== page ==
And then there is Kat Dennings as Jane Foster’s friend/intern, Darcy Lewis. Likely to prove to be the most divisive element of the film, Darcy provides a more or less continuous line of humor throughout. I do personally feel that The Dark World leans a bit too heavily on humor for its own would-be sell of suspended-disbelief - the first film worked because it treated Asgard with majesty; that is to say, with a certain poetic/theatrical seriousness – Darcy is not really the source of problem. Neither are some of the better employments of dry wit (to paraphrase, Odin tells Frigga, “I’m still alive in spite of your worry,” and she responds, “You’re alive because of my worry.”) or pitch-perfect farce (such as when Loki takes the form of Captain America and bombards Thor with trivial banter). The problem is the one-liner-type humor that surfaces at the wrong moments, only cheapening the dramatic tension that should be building.
Oddly enough, the character of Darcy winds up being a sort of saving grace for the film. Her quirky commentary may seem a strange fit for the world of Thor, but her humor is frequently the only thing truly flickering with light during long stretches of The Dark World. In other words, it brings needed levity to what is often in danger of becoming monotonously one-note in tone.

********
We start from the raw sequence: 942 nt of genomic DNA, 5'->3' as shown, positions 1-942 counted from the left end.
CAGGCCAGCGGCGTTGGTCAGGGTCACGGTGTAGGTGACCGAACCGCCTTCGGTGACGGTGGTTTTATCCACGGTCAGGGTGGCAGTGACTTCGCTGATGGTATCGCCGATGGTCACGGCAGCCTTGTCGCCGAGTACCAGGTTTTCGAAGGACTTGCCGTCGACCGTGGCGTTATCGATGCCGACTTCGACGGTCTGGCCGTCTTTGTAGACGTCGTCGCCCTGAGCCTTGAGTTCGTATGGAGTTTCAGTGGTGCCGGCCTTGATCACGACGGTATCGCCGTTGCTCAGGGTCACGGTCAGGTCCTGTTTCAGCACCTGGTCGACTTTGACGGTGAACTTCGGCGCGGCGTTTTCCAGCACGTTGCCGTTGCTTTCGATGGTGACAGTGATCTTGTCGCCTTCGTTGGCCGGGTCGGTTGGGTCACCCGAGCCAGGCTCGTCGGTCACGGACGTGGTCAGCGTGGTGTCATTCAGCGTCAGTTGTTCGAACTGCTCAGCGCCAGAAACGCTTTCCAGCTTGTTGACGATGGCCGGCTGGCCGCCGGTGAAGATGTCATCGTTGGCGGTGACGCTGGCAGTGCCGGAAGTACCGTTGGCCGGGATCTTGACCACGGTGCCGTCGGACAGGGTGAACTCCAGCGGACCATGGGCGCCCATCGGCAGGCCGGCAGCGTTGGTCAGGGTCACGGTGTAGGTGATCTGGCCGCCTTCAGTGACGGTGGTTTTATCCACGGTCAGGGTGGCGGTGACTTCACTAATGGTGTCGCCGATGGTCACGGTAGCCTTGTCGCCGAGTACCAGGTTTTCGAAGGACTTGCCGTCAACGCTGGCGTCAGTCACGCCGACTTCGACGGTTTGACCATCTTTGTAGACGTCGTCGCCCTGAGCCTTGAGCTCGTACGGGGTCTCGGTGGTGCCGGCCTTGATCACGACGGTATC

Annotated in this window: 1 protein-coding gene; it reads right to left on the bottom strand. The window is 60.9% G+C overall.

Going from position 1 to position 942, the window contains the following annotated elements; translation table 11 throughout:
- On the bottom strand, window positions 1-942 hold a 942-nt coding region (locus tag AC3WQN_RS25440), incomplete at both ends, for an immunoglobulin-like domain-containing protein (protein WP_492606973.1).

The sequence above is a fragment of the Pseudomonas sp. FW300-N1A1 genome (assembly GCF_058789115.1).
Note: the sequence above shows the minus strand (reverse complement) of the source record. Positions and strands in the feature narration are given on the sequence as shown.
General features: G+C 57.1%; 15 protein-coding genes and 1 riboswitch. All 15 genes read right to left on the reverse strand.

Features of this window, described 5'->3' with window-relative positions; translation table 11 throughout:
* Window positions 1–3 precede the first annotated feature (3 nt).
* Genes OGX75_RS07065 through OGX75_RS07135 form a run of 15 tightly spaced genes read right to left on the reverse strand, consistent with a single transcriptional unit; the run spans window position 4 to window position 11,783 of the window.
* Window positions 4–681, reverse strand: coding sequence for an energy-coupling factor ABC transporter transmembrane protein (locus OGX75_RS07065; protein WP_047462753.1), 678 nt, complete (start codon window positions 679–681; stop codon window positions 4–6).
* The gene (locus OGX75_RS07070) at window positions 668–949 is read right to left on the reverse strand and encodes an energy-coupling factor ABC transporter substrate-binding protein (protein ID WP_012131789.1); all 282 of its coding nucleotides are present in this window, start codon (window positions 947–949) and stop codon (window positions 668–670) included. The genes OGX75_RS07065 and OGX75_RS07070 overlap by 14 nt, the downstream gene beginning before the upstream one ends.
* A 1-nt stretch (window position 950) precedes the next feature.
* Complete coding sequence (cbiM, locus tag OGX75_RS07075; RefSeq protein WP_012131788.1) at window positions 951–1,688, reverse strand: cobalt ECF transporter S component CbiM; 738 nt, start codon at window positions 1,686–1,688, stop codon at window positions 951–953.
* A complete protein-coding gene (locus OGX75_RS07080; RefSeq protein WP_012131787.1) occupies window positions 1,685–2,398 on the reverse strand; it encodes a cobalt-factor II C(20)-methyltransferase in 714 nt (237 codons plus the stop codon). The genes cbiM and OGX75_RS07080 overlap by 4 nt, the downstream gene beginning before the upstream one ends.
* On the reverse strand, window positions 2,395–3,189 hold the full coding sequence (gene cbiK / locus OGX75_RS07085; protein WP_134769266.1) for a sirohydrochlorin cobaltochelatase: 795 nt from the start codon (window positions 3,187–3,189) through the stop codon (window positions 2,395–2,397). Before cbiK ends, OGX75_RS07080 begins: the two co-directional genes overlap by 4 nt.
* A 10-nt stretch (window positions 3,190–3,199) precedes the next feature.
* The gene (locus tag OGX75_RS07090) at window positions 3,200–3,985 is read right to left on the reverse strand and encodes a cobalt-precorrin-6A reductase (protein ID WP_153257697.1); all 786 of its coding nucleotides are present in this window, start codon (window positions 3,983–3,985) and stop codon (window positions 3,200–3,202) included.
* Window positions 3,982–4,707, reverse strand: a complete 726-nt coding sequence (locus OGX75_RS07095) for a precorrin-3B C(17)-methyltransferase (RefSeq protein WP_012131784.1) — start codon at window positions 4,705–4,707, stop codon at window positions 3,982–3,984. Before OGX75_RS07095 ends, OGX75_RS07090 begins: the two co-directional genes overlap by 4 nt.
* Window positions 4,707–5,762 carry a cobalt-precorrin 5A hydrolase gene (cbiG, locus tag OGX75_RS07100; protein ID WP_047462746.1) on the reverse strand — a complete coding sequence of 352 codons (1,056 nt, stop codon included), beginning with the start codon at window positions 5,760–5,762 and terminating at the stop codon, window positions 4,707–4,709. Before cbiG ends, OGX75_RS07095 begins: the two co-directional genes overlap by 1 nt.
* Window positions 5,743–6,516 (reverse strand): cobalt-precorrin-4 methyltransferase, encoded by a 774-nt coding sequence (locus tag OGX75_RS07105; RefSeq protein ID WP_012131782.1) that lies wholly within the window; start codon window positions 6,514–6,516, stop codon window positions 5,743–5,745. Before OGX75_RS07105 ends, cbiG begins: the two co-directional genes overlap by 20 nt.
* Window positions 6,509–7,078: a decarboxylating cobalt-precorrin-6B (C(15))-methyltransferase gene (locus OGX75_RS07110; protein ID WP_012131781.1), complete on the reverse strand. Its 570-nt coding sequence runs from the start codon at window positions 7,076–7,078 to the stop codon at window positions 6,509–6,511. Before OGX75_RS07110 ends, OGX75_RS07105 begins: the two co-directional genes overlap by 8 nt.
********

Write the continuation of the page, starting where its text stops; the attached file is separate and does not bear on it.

There are some wonderful small moments in this film. One is a sequence set in a tavern and in the streets of a lower, relatively pedestrian district of Asgard, as the heroes celebrate a victory. The setting appears almost Dickensian (think A Christmas Carol) in its subtly wintry/holiday-like atmosphere, not to mention a few moments of true character intimacy. Later on in the film, there is a funeral for a significant character, conducted with beautifully poetic ritual and visual presentation. These and other fleeting glimpses of the more “human” side of Asgard provide windows, however brief, into the sort of storytelling that could really yield a great Thor film. Large-scale cosmic bombast is great, but the best tales are often the ones that are more focused on the nuances of what goes on inside people.